Whether Christian Spirituality for Seekers will succeed in readers’ estimations as an experiment in Christian inculturation or as a faithful revisioning of the Exercises will depend largely on the degree to which readers sympathize with the principles of interpretation Haight establishes in the first half of the book. First among these is a commitment to historical consciousness as the currency of intelligibility and truth in our times. Fidelity to the Exercises cannot mean a fundamentalist appropriation of the text, but requires a “fusion of narratives” between Ignatius’ medieval Catholic worldview and the historical, evolutionary consciousness that 21st century pilgrims take for granted. The absence of substantive reflection on God as Trinity, foundational to Ignatius’ spiritual biography and the Exercises, and Haight’s decision to limit his Gospel reflections to Luke-Acts, which supports his preference for Spirit-language, may raise eyebrows. Moves like this make this study vulnerable, as some have complained of Haight’s theology, to the charge of reductionism.

Haight’s work has been controversial partly due to a perception that his portrait of Jesus leaves far too much of the New Testament and the Catholic doctrinal tradition on the cutting room floor, leaving us with a “merely” human Jesus. While I do not share that judgment, I do think Haight is too quick to undervalue sapiential and cataphatic (symbolically effusive and content-rich) ways of knowing and experiencing God in and through Jesus Christ in favor of a strongly rational and apophatic bias (symbolically reserved and content-spare).

To frame it another way, can Christian spirituality remain “Christian” or “Ignatian” when it takes its first principles from the surrounding intellectual culture more or less on its own terms? Is “prophecy” possible where there is no longer a common religious language or institutional memory from which to ground communication about “the real”? These remain live questions of inculturation for which Haight’s work, I expect, will continue to be something of a lightning rod.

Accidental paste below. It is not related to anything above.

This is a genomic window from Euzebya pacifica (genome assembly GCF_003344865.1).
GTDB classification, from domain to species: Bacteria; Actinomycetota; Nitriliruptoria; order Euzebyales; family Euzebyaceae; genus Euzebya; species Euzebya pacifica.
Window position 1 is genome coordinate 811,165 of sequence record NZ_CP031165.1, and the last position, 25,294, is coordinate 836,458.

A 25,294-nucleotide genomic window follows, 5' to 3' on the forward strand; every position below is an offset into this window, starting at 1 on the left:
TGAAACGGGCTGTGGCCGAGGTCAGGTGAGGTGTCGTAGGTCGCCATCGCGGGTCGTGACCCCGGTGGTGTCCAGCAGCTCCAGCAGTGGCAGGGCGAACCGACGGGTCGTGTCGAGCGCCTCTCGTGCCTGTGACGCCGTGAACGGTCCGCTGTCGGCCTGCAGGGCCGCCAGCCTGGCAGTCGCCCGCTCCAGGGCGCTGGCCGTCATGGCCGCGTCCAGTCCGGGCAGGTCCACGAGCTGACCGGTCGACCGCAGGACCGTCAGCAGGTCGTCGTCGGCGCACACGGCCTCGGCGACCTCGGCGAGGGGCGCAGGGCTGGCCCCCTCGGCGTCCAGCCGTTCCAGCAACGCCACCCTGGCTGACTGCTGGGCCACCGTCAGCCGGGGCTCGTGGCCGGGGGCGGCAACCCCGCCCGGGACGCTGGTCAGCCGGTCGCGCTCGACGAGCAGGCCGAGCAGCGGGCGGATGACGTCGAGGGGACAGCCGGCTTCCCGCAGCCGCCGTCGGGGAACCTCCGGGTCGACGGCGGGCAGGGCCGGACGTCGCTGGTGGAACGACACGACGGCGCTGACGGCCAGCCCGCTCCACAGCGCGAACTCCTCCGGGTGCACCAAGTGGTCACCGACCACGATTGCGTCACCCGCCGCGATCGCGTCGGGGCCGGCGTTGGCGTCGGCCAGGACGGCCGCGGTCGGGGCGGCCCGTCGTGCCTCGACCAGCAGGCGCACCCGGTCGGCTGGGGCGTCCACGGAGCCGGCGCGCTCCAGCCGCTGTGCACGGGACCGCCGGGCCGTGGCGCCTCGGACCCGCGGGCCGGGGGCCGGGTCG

What must not, finally, be overlooked is Haight’s deeply biblical and profoundly humane commitment to a common anthropology rising from the experience of radical wonder before creation and the open-ended dynamism of freedom-in-grace. It is not only valid but urgent, after all, for Christians and people of faith to affirm a common “we.” “To exist as a human being is to exist in solidarity with other human beings, across time and into the future.” Pace some of his critics, Haight’s vision of Christianity does not surrender to postmodern fragmentation and relativism. Jesus emerges in this study as our consummate bridge to other human beings always and everywhere. Rediscovering the person of Christ may also be the key to the revitalization of an adult Catholic spirituality.

Christopher Pramuk teaches theology at Xavier University in Cincinnati.